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J.E.B. Stuart’s Rebels raid Spangler’s mill near Cold Spring Station

View of the old Henry Myers mill located on Green Valley Road northeast of Jefferson, Pennsylvania. On the afternoon of June 30, 1863, Brig. Gen. Fitzhugh Lee‘s Confederate cavalry of Stuart’s division rode past this once thriving mill en route to Hanover Junction (they would pause near John Epley Ziegler‘s house and his father’s old tavern before changing course for New Salem).
Some of Lee’s troopers paid a visit to the mill, but found it not to be the lucrative prize they had hoped. Nearby Cold Spring shopkeeper Conrad Myers reported losing 50 bushels of flour he had stored in the mill, but his losses pale compared to millers and farmers elsewhere in York County.

Another view of Henry Myers’ old mill (all photos taken by me on January 16, 2008, between 12:15 – 12:30 PM). The nearby Myers Road is named for him, and leads toward what is now the paper mill town of Spring Grove, Pennsylvania.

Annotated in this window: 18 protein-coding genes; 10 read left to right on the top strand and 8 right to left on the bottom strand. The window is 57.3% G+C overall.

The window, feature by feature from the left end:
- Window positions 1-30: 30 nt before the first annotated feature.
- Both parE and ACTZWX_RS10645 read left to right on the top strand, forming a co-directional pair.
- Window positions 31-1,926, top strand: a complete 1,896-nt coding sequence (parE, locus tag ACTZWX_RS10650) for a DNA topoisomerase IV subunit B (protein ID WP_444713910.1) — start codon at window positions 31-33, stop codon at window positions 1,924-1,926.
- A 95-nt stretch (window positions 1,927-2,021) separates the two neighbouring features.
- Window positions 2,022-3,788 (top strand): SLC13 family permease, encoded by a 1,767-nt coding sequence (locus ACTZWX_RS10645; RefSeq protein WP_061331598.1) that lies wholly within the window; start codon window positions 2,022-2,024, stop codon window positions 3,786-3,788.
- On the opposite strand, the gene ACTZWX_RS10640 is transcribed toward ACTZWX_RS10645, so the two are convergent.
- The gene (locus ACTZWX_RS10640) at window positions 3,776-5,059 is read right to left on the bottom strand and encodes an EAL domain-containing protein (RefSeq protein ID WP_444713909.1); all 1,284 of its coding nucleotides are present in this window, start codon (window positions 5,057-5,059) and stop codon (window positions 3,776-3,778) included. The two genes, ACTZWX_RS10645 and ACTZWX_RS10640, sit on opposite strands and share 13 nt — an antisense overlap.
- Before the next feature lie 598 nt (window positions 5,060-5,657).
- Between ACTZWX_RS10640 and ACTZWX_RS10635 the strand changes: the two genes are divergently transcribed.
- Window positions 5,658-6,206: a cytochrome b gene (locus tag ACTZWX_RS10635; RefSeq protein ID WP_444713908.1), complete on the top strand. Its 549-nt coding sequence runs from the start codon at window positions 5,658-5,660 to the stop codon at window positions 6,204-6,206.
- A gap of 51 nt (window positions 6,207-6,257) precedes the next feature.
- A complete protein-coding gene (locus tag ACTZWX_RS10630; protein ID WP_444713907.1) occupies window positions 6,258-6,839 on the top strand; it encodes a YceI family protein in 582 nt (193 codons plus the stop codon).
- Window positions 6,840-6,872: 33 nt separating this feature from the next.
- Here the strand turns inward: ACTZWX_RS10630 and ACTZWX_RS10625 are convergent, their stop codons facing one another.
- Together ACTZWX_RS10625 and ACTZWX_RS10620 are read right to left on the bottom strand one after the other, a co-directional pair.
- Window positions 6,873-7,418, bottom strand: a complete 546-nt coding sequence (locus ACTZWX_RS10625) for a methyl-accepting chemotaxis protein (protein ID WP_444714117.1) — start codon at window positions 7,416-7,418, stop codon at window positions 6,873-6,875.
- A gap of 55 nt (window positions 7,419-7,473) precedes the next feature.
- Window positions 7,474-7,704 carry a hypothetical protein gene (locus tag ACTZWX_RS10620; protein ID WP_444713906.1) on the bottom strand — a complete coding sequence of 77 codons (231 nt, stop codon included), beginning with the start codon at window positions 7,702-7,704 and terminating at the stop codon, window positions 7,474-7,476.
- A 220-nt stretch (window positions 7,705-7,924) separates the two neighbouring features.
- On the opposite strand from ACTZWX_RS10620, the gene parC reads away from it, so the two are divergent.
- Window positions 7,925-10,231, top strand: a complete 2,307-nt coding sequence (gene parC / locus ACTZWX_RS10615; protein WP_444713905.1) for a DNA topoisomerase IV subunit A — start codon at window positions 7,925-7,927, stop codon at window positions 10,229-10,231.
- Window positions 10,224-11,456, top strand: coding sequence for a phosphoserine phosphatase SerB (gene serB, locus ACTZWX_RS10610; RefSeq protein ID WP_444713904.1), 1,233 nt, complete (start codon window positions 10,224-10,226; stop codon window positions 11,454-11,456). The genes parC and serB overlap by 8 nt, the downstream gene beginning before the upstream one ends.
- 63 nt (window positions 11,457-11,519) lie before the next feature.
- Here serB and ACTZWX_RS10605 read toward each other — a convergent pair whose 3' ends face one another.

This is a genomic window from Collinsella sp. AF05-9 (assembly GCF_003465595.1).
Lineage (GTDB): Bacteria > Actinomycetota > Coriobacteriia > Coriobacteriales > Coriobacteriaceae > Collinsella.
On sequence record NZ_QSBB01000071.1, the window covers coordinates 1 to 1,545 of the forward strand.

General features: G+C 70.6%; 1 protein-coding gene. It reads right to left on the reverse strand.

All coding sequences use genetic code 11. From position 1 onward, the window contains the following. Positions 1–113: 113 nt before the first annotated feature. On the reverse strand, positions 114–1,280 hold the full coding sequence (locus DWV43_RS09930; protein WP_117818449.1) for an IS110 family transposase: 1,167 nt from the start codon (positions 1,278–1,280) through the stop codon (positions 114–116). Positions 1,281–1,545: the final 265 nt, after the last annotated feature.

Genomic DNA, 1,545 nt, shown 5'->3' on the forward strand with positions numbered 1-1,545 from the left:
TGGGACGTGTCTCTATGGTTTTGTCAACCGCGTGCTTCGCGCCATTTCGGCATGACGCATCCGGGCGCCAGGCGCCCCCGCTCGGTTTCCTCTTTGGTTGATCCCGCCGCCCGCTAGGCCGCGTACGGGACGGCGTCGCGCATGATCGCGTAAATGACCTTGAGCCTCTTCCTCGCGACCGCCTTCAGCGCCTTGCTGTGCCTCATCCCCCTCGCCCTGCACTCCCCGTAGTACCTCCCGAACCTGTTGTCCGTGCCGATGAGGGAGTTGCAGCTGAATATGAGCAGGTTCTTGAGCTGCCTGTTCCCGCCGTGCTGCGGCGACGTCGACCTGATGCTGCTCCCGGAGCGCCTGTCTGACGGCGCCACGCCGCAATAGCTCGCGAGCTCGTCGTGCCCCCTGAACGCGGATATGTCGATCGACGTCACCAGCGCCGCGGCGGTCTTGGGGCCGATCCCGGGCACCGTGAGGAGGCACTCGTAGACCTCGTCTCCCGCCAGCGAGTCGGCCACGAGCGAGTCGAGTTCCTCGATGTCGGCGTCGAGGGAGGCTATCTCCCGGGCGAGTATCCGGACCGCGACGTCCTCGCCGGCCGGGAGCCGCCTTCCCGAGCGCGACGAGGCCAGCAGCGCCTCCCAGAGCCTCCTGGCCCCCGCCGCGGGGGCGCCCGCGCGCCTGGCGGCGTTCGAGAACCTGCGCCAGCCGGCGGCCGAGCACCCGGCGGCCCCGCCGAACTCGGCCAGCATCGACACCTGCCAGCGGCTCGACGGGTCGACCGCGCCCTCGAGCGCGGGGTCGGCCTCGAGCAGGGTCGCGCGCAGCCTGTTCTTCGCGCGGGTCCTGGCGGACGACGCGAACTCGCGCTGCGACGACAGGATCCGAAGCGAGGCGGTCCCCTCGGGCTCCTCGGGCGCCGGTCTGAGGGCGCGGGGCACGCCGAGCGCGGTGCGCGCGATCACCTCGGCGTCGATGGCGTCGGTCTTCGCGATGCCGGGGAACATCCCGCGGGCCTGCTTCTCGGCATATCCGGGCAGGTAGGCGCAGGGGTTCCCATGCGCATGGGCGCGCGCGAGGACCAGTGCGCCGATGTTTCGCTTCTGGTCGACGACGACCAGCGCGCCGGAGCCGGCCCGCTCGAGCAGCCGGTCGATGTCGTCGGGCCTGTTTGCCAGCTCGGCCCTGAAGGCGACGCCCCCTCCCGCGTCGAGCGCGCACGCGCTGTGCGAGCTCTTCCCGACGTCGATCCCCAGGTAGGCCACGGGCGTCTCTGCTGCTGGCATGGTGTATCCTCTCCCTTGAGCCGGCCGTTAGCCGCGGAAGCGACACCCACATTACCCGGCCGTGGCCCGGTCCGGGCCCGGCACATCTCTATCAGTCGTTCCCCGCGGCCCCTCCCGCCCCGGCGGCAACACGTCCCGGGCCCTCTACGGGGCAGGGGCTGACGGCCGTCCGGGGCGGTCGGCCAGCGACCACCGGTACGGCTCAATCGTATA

Henry Myers built the first grist mill at this location in 1820. Constructed of wooden logs, it was powered by an 8-foot diameter overshot water wheel. In 1852, he sold the business to William Spangler, who tore down the small wooden mill and constructed the 3.5-story brick building seen in the photographs. According to the website, he utilized a much larger and more powerful 17-foot overshot Fitz waterwheel to turn the heavy grindstone. That necessitated a stronger flume of incoming water, so he constructed a mill dam and large mill race.

After years of declining business in the 20th century, the mill was purchased in 1951 by Harry Hoff. It was closed a few years later when maintenance of the mill race proved too expensive. It, and the water wheel, are now long gone.

View of the back of Myers’ Mill as seen from the tiny hamlet of Cold Spring, once a thriving rail stop on the Hanover Branch Railroad (the trace of which runs between the meandering creek and the village).

The miller’s house, with the characteristic Pennsylvania Dutch “dawdle house” beside it (where the old folks could live independently but still within the care of the family).